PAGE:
After the Sunday column, "Cosmo Talks," which I had written for two years for our local paper, was discontinued, a novelist-friend encouraged me to write fiction. Having loved mysteries since I read Nancy Drew in my girlhood, I decided to try that genre. I set my first mystery in a fictive town in the north Georgia mountains, twenty miles north of Dahlonega, site of Georgia's gold rush in 1829. In Downstream, which turned out to be the first in a series of four murder mysteries, I created a story that brought together north Georgia's thousand-year-old Cherokee civilization, the white settlers who took their land and gold, and the current residents of Witherston. The second and third mysteries, as well as the forthcoming Chieftains in Witherston, likewise bring together Georgia's past and present.
In all my mysteries I provide the reader with information from many places: online conversations, emails, texts, letters, police reports, obituaries, wills, deeds, legal documents, diaries, radio interviews, and news accounts, as well as third-person narration. I don't limit the novel's point of view to one character. Ultimately, the reader knows more about what happened than any single character.
Which writers have inspired your own work as an author?
Barbara Kingsolver for her style of writing and Louise Penny for her creation of a fictive town. The late ecologist Gene Odum, whose biography I wrote, inspired my thoughts about the environment.
What is one thing you wish you knew when you started out?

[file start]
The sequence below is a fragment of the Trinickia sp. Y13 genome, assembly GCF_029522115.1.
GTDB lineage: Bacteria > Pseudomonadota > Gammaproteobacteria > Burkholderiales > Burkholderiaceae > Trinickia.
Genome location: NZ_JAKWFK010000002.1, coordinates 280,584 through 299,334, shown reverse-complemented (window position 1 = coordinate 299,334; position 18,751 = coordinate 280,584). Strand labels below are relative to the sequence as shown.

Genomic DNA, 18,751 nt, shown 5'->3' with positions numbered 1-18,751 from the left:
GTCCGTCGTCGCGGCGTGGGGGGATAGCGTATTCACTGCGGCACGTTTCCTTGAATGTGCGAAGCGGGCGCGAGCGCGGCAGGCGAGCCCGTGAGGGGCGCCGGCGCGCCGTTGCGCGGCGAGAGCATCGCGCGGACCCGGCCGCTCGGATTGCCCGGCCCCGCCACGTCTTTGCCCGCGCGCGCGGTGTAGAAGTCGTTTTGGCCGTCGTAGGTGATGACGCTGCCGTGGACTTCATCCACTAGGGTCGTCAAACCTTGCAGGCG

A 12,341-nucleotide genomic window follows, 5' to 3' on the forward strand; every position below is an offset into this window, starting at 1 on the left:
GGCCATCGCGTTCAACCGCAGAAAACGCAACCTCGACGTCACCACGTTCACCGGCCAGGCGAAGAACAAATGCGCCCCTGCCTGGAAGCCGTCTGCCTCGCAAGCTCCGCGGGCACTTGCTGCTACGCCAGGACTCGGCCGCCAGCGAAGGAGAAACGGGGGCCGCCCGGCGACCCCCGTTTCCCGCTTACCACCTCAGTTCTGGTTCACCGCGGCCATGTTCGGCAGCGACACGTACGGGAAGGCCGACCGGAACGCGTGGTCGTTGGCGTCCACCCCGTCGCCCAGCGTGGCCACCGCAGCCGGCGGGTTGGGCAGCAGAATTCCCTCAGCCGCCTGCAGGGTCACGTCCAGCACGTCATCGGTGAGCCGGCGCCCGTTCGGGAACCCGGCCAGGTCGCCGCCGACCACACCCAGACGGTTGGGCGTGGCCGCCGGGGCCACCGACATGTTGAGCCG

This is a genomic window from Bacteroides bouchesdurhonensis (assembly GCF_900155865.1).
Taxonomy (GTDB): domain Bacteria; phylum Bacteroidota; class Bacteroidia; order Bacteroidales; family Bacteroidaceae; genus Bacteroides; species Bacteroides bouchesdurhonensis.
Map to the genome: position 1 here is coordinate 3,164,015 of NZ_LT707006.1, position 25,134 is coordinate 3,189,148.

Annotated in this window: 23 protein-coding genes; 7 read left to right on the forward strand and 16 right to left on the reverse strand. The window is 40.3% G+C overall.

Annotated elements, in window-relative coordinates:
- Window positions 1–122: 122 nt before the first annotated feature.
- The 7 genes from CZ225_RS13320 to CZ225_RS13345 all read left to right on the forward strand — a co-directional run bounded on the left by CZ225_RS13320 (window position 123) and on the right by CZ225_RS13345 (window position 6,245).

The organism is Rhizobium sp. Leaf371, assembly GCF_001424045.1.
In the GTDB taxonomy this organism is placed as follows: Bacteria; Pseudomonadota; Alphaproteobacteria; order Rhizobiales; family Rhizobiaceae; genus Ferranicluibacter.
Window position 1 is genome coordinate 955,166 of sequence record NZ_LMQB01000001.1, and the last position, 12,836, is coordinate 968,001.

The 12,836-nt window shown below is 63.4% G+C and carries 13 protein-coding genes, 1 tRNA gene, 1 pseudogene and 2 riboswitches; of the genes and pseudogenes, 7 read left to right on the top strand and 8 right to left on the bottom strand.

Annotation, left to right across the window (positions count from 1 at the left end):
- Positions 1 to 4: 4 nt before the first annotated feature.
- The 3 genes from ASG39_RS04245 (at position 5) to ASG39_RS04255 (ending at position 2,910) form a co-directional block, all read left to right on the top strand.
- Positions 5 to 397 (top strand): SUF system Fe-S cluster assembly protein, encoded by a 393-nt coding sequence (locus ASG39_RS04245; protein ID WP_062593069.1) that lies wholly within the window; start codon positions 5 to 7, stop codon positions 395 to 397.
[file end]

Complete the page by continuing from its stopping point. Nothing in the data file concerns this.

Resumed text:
I didn't know how much fun I would have. If I had known, I would have started writing mysteries long ago.
Tell us about your writing schedule. What is a typical day like?
When I'm writing a book I don't have a schedule. I write every moment I have free. The computer is like a magnet to me. I can't stay away.
What do you like to do when you’re not writing?
Travel, plan trips, cook, drink fine wine, entertain friends, watch movies, and talk with my African Grey Parrot Cosmo.
What is the best piece of advice you’ve ever received, about writing, or about life in general?
Write what you want to learn about. And that's what I do. I love steep learning curves.
Do you have any advice for aspiring authors?
Write what you want to learn about.
Do you have a website or blog (or both) where readers can learn more about you and your works?
Where can readers connect with you on social media?
Just email me at email@example.com .
My parrot Cosmo has a Facebook page-- https://www.facebook.com/BettyJeanAthens/--but I don't.
So, what’s next? Do you have another project in the works?
I'm between projects.
Is there anything else you’d like to add?
I am a lifelong liberal and an environmentalist. I am not religious. I care deeply for non-human animals, especially dogs and parrots. I live with a highly intelligent, very talkative African Grey Parrot named Cosmo. I have one bumper sticker that says MAKE AMERICA GREEN AGAIN and another that says LOVE FOR THE EARTH / JUSTICE FOR ITS INHABITANTS.
Betty Jean thank you so much for joining us today at Reader Views – it’s been a pleasure getting to know more about you and your passions!